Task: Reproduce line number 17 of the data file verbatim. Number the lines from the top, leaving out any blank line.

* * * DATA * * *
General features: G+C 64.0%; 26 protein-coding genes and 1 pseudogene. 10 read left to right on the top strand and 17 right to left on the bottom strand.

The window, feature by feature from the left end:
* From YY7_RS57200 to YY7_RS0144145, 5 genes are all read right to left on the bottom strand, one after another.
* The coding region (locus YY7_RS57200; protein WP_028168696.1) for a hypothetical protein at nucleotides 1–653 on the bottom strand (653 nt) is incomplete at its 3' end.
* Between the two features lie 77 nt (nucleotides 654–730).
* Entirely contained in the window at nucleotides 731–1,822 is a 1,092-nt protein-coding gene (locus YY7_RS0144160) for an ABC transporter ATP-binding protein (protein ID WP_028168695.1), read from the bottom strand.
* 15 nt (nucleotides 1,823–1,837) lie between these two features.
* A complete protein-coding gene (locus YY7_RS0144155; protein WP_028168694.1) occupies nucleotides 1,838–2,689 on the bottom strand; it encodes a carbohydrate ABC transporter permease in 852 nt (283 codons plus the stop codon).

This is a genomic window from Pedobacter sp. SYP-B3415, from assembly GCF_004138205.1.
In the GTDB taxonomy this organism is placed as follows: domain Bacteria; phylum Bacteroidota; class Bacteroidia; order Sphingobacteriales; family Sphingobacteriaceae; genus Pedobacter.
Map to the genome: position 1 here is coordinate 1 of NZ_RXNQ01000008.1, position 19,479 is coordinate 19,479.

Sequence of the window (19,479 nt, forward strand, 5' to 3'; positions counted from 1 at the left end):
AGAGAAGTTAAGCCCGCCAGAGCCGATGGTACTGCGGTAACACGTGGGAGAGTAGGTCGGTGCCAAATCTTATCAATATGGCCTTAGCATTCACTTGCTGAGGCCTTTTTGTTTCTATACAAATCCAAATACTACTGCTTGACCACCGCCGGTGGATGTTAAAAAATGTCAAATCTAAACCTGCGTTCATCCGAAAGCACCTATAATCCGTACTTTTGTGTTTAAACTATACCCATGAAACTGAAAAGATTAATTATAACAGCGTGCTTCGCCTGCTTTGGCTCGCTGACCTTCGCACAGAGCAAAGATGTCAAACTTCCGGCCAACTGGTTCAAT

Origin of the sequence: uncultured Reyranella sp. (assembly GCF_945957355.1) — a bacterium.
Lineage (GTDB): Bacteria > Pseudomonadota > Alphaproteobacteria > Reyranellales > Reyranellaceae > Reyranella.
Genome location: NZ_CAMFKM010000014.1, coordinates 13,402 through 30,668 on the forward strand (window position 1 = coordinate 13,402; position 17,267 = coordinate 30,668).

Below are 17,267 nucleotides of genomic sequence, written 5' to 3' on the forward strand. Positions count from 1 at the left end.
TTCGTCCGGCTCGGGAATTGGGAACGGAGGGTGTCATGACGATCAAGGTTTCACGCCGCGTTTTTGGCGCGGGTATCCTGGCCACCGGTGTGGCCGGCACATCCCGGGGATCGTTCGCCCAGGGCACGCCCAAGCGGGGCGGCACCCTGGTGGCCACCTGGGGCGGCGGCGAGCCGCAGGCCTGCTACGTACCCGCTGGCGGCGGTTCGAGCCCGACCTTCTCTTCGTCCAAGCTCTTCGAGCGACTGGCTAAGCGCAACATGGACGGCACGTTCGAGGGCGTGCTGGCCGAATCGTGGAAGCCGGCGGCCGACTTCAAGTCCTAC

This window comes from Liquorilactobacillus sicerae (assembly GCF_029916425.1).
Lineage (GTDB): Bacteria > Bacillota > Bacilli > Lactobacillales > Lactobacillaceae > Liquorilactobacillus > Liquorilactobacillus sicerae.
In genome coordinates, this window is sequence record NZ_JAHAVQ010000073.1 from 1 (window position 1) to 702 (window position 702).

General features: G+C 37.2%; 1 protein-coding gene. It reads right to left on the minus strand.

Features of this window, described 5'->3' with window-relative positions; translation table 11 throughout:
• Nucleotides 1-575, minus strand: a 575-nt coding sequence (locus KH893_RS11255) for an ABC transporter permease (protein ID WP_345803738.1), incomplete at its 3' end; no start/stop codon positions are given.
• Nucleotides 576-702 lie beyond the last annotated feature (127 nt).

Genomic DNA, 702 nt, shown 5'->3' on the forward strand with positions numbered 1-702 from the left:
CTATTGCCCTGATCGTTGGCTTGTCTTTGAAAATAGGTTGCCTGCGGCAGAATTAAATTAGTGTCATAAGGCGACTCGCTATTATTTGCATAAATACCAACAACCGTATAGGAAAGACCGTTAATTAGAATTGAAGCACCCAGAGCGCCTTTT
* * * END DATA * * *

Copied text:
Below are 17,267 nucleotides of genomic sequence, written 5' to 3' on the forward strand. Positions count from 1 at the left end.